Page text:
Dissolved organic carbon (DOC) fromboth natural and anthropogenic sources provides precursor compounds that lead to formation of chlorination byproducts in treated water supplies (including di-and trichloroacetic acids as well as THMs). The three Croton System samples had DOC levels of 4.29, 4.53, and 4.65 mg l-1 and yielded 153, 173 and 193 ppb TTHM, respectively. DOC concentrations of eight samples from Chelsea and five samples from other Hudson locations (1985) averaged 5.45 mg l-1, while five samples from Delaware System reservoirs averaged 2.31 mgl-1 in [DOC] (Bopp et al., 1990). Surveys of DOC during 1988-89 in the tidal Hudson suggest lower values during spring high discharge, but no appreciable variation along the axis of the river, and mean values of about 4 mg l-1 (Findlay, Pace, and Lints, 1991). There appears to be sufficient DOC in the tidal freshwater Hudson during most periods to result in formation of substantially higher concentrations of chlorination byproducts than from most Catskill area surface waters.

Samples of Hudson River water were collected from the NYC distribution system immediately after chlorine had been added at Chelsea on two separate occasions during the drought emergency of 1985 (Bopp et al., 1990) when pumping of water from the Hudson occurred from July 10th to December 11th. These stored samples from the NYC system had elevated TTHM concentrations, quite comparable to those from our laboratory chlorination experiments. The highest levels observed (Fig. 7.8) were 236 ppb (10/29/85) and 189 ppb (11/26/85), well above the current permissible level of 80 ppb for TTHMs.

Serious consideration has previously been given to the concept of operation of some reservoirs in the Catskill Mountains for both municipal water storage and pumped-storage hydroelectricity generation. This would permit additional supplies of electricity during peak demand hours by transfer through turbines of water from higher elevation to lower elevation reservoirs. During low demand pe-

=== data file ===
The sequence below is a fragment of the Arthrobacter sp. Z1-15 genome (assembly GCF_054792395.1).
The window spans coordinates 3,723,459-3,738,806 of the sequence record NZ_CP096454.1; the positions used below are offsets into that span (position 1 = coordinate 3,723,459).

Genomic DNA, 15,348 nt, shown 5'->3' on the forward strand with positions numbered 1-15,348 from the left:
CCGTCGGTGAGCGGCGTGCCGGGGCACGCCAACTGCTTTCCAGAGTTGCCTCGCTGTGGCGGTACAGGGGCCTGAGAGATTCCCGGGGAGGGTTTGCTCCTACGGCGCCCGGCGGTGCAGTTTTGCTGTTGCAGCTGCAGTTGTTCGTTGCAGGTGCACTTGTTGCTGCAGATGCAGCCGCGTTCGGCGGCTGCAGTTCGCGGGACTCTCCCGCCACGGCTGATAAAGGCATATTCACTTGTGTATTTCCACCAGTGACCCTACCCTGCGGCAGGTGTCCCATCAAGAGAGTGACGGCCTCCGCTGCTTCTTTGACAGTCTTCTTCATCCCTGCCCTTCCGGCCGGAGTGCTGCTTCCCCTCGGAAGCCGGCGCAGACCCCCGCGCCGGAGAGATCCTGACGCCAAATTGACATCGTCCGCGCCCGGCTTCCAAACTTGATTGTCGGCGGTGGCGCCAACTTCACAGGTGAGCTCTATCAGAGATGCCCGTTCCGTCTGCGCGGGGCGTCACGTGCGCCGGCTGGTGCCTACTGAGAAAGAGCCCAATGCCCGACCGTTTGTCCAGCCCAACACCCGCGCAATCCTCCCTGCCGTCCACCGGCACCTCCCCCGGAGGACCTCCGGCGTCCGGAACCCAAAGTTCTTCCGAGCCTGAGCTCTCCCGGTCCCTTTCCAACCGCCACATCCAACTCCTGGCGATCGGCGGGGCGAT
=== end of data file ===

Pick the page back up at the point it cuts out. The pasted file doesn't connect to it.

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Figure 7.8. Total trihalomethanes vs time, in samples collected from the NYC municipal system on two dates, of treated (chlorinated) water withdrawn from the Hudson at Chelsea and stored in the laboratory.

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Figure 7.8. Total trihalomethanes vs time, in samples collected from the NYC municipal system on two dates, of treated (chlorinated) water withdrawn from the Hudson at Chelsea and stored in the laboratory.

riods (night), water would be pumped from lower to higher elevation reservoirs with electricity from base load facilities elsewhere (nuclear and fossil fuel generating stations). Construction of a new, higher elevation, reservoir near Schoharie Reservoir (Catskill System) was proposed for a number ofyears. Such apair of coupled reservoirs is in operation at Blenheim-Gilboa on Schoharie Creek, just downstream of the NYC municipal supply watershed. DOC concentrations in water from these two pumped storage reservoirs averaged about 35 percent higher than in Schoharie Reservoir, although the sources of runoff were very similar in both cases (Simpson, Bopp, and Deck, 1981;Bopp et al., 1990). Since DOC concentrations are one of the major factors influencing chlorination byproduct levels in treated water, conjunctive operation of municipal water storage reservoirs withpumped-storagegen-eration of electricity could potentially have negative consequences on some aspects of NYC water quality following treatment. Additional DOC in raw water supplies, from whatever source, shouldprob-ably be minimized whenever possible.